Compensation of Mike Ramsay. During fiscal year 2006, Mr. Ramsay served as Chairman of the Board, President and Chief Executive Officer of TiVo until his resignation effective July 1, 2005. On July 29, 2005, we entered into an employment transition and separation agreement with Mr. Ramsay more fully described in detail in the section of the proxy statement entitled “Executive Compensation and Other Information — Employment Contracts, Termination of Employment and Change in Control Arrangements.” Mr. Ramsay remains a member of TiVo’s Board of Directors and currently remains an employee of TiVo. Pursuant to Mr. Ramsay’s employment transition and separation agreement, he continued to receive his annual base salary of $380,000 until September 9, 2005, after which Mr. Ramsay is being compensated at annual salary of $100,000. Pursuant to Mr. Ramsay’s employment agreement, he is also being compensated as a non-employee member of the Board of Directors for his attendance at committee meetings and eligibility for annual retainer fee and stock option grants made to other non-employee members of TiVo’s Board of Directors. His current employment agreement is set to expire on August 8, 2006, unless renewed or amended.

Policy on Deductibility of Compensation

Section 162(m) of the Internal Revenue Code limits the tax deductibility by a corporation of compensation in excess of $1 million paid to its chief executive officer and any other of its four most highly compensated executive officers. However, compensation which qualifies as “performance-based” is excluded from the $1 million limit if, among other requirements, the compensation is payable only upon attainment of pre-established, objective performance goals under a plan approved by the corporation’s stockholders.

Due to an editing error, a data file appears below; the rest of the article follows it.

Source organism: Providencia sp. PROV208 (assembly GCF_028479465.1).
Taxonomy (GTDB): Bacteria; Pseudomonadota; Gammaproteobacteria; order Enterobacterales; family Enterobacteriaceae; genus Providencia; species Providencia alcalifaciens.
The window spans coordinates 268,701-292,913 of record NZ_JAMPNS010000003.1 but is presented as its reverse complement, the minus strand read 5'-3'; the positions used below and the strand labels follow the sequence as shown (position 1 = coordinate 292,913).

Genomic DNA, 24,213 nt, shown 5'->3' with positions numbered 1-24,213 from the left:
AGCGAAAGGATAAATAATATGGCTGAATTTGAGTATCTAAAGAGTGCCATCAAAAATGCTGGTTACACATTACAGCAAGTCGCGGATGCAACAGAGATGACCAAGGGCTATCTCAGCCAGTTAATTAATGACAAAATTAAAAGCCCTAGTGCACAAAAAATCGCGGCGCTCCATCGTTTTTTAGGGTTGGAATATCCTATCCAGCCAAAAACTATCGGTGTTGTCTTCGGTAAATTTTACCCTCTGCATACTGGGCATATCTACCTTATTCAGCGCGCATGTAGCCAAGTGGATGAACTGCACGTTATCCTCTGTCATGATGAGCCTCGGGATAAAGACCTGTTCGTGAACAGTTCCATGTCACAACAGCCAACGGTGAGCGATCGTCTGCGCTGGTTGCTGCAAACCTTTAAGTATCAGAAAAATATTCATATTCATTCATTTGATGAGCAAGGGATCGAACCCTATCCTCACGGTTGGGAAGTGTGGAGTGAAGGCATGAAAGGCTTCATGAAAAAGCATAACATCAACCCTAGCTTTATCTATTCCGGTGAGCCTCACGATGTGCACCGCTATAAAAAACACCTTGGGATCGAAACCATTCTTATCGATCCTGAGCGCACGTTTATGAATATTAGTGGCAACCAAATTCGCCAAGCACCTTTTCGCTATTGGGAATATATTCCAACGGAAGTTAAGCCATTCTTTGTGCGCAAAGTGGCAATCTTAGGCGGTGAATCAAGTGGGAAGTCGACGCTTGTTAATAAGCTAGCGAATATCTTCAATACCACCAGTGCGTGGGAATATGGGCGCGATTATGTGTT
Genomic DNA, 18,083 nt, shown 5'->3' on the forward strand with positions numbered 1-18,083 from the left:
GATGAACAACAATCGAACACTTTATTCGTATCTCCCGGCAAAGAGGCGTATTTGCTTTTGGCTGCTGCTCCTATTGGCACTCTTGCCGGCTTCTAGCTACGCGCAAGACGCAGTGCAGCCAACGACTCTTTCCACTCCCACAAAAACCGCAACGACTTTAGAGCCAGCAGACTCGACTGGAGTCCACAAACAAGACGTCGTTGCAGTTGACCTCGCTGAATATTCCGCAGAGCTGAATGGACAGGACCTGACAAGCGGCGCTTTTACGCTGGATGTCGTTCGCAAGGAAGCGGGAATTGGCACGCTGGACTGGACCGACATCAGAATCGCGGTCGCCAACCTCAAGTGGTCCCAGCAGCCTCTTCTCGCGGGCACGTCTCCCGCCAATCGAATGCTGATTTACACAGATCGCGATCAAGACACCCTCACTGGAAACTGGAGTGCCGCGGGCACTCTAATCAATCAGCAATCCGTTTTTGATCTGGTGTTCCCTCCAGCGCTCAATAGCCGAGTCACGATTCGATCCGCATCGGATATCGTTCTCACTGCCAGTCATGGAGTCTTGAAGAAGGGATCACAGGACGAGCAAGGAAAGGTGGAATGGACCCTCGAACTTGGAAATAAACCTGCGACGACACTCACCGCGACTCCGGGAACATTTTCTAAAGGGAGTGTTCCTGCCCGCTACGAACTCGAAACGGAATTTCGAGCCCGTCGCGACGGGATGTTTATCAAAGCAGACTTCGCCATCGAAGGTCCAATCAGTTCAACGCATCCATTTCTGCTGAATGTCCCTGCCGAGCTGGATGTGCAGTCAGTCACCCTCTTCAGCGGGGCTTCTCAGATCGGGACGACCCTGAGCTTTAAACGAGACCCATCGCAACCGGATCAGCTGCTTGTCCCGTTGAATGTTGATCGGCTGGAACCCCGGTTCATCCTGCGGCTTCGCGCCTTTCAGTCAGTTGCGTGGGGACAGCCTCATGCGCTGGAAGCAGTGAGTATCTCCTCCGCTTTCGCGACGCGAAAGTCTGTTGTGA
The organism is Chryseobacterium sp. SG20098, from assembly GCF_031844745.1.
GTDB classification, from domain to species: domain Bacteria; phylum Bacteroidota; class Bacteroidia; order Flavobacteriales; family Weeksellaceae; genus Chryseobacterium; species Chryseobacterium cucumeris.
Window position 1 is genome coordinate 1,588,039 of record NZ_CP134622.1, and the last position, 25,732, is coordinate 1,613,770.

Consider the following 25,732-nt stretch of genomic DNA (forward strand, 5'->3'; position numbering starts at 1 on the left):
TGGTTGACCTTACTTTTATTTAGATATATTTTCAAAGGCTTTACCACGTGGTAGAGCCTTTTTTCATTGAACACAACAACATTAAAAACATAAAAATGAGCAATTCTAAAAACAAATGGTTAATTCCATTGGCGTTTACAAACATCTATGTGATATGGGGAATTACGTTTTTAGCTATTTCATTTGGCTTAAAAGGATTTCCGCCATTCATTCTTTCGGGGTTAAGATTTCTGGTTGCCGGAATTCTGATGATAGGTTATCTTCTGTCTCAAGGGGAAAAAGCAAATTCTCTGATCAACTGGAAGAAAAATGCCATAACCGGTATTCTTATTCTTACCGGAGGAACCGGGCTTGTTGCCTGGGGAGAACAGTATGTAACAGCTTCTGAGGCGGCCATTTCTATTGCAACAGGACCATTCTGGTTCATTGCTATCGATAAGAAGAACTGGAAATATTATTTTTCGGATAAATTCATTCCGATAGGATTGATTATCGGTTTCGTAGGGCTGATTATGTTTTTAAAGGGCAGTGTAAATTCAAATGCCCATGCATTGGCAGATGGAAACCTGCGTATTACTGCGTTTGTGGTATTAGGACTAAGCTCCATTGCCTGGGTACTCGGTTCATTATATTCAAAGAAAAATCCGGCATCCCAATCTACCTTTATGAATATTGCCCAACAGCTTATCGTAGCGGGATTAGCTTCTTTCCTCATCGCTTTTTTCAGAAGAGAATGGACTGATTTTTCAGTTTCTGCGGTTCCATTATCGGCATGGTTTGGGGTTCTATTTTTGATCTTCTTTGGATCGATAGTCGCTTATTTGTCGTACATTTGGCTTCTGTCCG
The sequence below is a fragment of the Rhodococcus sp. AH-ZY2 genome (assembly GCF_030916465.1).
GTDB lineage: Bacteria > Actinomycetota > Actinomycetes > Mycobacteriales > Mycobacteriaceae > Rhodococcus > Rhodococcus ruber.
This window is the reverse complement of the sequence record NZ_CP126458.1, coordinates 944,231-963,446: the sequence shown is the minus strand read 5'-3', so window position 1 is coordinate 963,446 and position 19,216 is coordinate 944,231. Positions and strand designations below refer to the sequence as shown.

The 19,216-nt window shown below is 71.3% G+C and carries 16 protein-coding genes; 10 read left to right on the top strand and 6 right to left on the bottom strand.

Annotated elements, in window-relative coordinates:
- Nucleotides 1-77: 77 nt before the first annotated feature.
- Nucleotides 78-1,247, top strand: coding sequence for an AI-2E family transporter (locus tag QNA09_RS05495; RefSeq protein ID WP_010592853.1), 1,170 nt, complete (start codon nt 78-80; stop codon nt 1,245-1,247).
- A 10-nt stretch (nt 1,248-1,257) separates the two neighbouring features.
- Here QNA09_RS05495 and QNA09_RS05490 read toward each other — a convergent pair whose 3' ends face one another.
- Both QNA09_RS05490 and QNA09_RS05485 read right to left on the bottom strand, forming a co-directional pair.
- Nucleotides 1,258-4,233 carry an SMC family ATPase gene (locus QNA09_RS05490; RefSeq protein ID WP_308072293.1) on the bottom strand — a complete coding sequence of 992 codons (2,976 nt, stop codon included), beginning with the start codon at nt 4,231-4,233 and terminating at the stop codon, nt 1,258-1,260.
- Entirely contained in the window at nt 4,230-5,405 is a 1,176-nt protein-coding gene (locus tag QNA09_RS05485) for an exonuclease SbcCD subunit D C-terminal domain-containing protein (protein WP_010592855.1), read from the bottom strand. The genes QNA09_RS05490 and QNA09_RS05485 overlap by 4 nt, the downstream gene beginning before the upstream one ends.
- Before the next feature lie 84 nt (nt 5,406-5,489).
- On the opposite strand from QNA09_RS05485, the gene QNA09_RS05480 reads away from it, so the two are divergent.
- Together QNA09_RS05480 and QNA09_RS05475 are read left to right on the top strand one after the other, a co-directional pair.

While the Committee will consider deductibility under Section 162(m) with respect to future compensation arrangements with executives, deductibility has not been and will not be the sole factor used in ascertaining appropriate levels or modes of compensation. Since corporate objectives may not always be consistent with the requirement for full deductibility, certain compensation paid by TiVo may not be fully deductible under Section 162(m). Stock options, restricted stock bonus awards and cash bonuses granted or paid to executive officers based on the evaluation of performance in fiscal year 2006 will not constitute “performance-based” compensation under Section 162(m).

 

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Conclusion

Through the plans described above, a significant portion of TiVo’s compensation program and Mr. Rogers’ compensation are contingent on TiVo’s performance, and realization of benefits is closely linked to increases in long-term stockholder value. TiVo remains committed to this philosophy of pay for performance, recognizing that the competitive market for talented executives and the volatility of TiVo’s business may result in highly variable compensation for a particular time period.

 

COMPENSATION COMMITTEE
Geoffrey Y. Yang (Chair)
Joseph Uva

COMPENSATION COMMITTEE INTERLOCKS AND INSIDER PARTICIPATION

The members of TiVo’s Compensation Committee are Messrs. Uva and Yang. Neither of the current members of our Compensation Committee is currently or has been, at any time since its formation, an officer or employee. Prior to the formation of the Compensation Committee, all decisions regarding compensation for directors, officers, employees, and consultants and administration of stock and incentive plans were made solely by the Board.

 

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STOCK PERFORMANCE MEASUREMENT COMPARISON

The information contained in this section shall not be deemed to be “soliciting material” or “filed” with the SEC or subject to the liabilities of Section 18 of the Securities Exchange Act, except to the extent that we specifically incorporate it by reference into a document under the Securities Act or the Securities Exchange Act.

The following graph and table compare the cumulative total stockholder returns for our common stock, the NASDAQ Stock Market Index (U.S. companies only), and the Research Data Group (“RDG”) Technology Composite Index over the last five fiscal years. The graph and table assume an investment of $100 in TiVo and in each index on January 31, 2001, and that dividends, if any, were reinvested. The graph and table depict the change in value of TiVo in relation to the indices as of January 31st of each subsequent year (and not for any interim or other period). The stock performance shown on the graph and table below is not necessarily indicative of future price performance.

COMPARISON OF 5 YEAR CUMULATIVE TOTAL RETURN*

AMONG TIVO INC., THE NASDAQ STOCK MARKET (U.S.) INDEX

AND THE RDG TECHNOLOGY COMPOSITE INDEX

LOGO

 

     Jan-01    Jan-02    Jan-03    Jan-04    Jan-05    Jan-06